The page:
Dual-layer carotid stenting for symptomatic carotid web: Results from the Caroweb study.
Source: J Neuroradiol
BACKGROUND & PURPOSE: Carotid Web (CaW) is a growingly recognized cause of ischemic stroke, associated with a high recurrence risk. Several therapeutic strategies have been proposed as a tertiary prevention including carotid stenting, endarterectomy and antithrombotic medications. Among these, carotid stenting with dual-layer stent may be promising to adequately cover the focal arterial dysplasia. Our aim was to investigate the safety and efficacy of the Casper stent in the treatment of symptomatic CaW.
METHODS: We conducted a retrospective analysis of consecutive patients presenting with a symptomatic CaW and included in the ongoing prospective observational multicenter CAROWEB registry. The study period was January 2015 to December 2021. Inclusion criteria were CaW treated with dual-layer Casper stent. Patients treated with other types of carotid stent, endarterectomy or antithrombotic medication were excluded. Clinical and radiological initial data and outcomes were recorded.
RESULTS: twenty-seven patients (with 28 caw) were included. median age was 52 (iqr: 46-68). median delay between index cerebrovascular event and cervical stenting was 9 days (IQR: 6-101). In all cases, the cervical carotid stenting was successfully performed. No major perioperative complication was recorded. No recurrent stroke or transient ischemic attack was observed during a median follow-up time of 272 days (IQR: 114-635). Long-term imaging follow-up was available in 25/28 (89.3%) stented CaW with a median imaging follow-up of 183 days (IQR: 107-676; range: 90-1542). No in-stent occlusion or stenosis was detected.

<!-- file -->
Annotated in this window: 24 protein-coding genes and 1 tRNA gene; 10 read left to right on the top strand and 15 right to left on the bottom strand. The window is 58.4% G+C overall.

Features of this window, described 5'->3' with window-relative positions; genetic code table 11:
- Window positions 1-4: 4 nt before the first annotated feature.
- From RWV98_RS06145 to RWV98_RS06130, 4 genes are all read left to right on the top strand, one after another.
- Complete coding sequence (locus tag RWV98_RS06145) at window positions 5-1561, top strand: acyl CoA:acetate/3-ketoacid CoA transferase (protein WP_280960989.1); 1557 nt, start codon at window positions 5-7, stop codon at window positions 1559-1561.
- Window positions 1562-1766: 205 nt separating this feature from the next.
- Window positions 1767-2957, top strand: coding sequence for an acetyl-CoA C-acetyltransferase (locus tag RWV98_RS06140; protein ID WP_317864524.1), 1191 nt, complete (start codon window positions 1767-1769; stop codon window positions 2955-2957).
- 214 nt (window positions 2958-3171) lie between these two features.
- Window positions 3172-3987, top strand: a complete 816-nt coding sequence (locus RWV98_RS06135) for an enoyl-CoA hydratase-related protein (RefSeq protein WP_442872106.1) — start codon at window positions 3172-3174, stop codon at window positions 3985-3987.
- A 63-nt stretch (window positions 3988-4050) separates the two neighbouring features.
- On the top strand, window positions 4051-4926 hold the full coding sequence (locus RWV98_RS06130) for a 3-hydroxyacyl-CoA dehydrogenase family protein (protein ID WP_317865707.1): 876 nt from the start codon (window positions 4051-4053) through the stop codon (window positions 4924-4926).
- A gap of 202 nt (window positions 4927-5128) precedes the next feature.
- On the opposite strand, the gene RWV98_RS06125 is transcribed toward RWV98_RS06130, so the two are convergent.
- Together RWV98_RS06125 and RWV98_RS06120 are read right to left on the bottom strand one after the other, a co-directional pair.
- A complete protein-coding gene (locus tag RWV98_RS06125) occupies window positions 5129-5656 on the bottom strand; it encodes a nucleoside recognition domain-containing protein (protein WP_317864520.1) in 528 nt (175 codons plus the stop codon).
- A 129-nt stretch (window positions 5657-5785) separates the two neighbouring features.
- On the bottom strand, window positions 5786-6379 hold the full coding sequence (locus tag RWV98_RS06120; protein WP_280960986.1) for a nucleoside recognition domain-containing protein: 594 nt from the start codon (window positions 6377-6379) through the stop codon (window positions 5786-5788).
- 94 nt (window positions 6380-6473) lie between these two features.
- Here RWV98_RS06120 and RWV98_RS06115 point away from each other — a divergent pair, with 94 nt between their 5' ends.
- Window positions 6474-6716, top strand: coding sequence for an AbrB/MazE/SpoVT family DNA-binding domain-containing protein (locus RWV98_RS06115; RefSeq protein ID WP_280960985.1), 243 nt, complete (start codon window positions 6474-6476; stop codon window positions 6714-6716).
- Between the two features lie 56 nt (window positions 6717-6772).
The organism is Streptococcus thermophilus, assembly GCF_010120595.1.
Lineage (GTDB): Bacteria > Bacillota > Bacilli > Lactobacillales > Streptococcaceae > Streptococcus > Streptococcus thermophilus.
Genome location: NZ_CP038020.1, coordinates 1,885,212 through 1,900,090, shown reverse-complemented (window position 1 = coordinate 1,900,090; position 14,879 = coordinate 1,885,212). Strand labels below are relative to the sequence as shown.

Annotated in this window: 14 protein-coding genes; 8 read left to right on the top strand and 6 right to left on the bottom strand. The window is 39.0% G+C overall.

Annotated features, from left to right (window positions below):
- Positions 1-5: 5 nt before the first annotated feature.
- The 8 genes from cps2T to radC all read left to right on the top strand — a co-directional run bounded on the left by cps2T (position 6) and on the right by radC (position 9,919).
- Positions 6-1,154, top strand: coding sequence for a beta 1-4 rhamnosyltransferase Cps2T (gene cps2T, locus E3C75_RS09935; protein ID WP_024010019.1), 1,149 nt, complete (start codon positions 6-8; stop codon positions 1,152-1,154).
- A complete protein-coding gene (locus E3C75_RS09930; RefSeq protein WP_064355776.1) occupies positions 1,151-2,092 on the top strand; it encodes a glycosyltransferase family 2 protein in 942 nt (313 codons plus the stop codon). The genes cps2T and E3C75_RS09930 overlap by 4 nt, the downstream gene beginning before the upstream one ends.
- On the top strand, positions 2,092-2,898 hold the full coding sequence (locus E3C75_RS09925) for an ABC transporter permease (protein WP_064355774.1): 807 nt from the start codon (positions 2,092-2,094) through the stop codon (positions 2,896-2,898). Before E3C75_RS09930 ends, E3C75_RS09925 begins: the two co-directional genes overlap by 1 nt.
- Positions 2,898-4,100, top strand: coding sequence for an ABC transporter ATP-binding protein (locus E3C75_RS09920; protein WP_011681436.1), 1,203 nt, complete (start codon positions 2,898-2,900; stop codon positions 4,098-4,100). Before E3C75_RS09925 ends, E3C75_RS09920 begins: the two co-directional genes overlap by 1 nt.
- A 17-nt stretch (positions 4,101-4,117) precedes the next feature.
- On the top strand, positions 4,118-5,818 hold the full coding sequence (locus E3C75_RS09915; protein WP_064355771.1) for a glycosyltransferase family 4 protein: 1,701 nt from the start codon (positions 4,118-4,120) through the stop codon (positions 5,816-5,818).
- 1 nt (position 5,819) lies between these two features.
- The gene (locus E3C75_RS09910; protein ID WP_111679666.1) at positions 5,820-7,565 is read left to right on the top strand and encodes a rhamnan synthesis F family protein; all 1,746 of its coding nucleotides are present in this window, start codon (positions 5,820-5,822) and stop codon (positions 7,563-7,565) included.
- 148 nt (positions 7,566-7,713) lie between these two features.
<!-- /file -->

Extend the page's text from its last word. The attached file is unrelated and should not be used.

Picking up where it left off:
CONCLUSION: In this study, carotid stenting with dual-layer Casper stent in the treatment of symptomatic CaW was effective regarding stroke recurrence prevention and safe, without procedural nor delayed detected adverse event. However, the optimal therapeutic approach of symptomatic CaW still needs to be explored through randomized trials.